For those public areas, as well as the affordable housing on site, they’ll ask for financial assistance from taxpayers.
“We will be seeking public support for the public spaces - the roads, the civic spaces, the central water feature,” he said. “We will not be seeking public support for the private spaces. Also, the project’s affordable housing would need significant support on the public side.”
Cleanup almost done, sale pending
Before Ryan buys the land from Ford, the companies are waiting for a certificate of completion from the Minnesota Pollution Control Agency indicating that Ford has cleaned the property to residential standards.
The MPCA is conducting a final review, and Barranco said the approval is expected before the end of the year.
A land sale could follow this winter or next spring. Barranco would not comment on the sale price.
“We can’t disclose it based on our agreement with Ford,” he said.
Highland Ball has played Little League games on the Ford site for decades, and Barranco said the Ryan Cos. plan to keep two of the three ballfields on site.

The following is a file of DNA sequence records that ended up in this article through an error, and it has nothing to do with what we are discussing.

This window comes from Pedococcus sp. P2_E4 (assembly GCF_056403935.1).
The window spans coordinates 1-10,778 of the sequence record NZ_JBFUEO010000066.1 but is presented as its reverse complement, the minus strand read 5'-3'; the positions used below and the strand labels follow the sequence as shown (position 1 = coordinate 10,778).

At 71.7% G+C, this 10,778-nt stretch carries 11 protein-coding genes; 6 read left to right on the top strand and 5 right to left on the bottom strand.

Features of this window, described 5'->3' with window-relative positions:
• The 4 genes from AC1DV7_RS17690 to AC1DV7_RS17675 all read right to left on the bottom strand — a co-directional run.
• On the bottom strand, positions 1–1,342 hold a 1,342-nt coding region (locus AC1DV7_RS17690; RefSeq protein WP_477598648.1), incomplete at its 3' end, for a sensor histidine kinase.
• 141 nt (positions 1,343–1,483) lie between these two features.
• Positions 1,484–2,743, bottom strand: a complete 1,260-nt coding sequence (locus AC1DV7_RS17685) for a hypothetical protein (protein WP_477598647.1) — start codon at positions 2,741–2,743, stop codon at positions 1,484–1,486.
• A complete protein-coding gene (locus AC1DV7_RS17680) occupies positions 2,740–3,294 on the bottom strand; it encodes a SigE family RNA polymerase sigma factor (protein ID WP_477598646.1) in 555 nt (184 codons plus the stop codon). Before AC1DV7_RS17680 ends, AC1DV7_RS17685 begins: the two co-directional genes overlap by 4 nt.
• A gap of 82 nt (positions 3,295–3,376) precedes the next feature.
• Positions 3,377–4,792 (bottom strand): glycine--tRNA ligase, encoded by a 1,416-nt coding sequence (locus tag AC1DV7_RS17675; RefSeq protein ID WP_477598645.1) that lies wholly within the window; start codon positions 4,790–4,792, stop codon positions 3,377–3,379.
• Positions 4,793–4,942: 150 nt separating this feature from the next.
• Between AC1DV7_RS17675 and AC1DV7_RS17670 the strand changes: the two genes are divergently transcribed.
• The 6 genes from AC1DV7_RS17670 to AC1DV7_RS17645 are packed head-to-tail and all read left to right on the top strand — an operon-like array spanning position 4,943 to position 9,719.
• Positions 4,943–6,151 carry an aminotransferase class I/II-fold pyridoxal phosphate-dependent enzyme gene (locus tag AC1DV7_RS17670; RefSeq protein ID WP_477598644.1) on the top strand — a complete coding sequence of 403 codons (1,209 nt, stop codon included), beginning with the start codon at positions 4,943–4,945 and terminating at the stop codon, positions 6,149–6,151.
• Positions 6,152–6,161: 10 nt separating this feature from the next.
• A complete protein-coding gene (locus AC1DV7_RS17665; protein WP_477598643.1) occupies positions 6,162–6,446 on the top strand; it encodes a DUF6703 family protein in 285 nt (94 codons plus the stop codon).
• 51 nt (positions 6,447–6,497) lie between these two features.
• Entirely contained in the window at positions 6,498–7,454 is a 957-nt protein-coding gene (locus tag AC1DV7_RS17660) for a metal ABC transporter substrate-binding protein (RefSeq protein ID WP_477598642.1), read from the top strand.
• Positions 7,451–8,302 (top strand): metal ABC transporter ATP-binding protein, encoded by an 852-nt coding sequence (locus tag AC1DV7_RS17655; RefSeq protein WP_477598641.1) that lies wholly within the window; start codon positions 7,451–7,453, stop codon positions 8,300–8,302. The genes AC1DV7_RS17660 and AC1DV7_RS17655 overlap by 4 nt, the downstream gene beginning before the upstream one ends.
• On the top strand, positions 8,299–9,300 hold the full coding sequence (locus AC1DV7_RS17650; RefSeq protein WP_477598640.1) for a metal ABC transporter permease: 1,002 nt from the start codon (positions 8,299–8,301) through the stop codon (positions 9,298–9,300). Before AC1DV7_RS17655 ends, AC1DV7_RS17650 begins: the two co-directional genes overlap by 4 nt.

Discussions with Highland Ball and the city now revolve around who will own and maintain the ballfields, and that has yet to be sorted out. Another question is how to ensure the ballfields are available to the general public when Highland Ball isn’t using them.
“Council member (Chris Tolbert) and Mayor Carter both said early on ‘We’ve gotten a lot of feedback on it,’ ” Barranco recalled. “We think it’s a community resource,’ they not-so-subtly said. We think we have a format where we can keep them in the hands of Highland Ball on a long-term basis.”
A Canadian Pacific Rail spur toward the site’s southeastern edges needs additional cleanup, and Ford is working to remove oils and other contaminants from the ground.
“That will likely occur this calendar year,” Barranco said.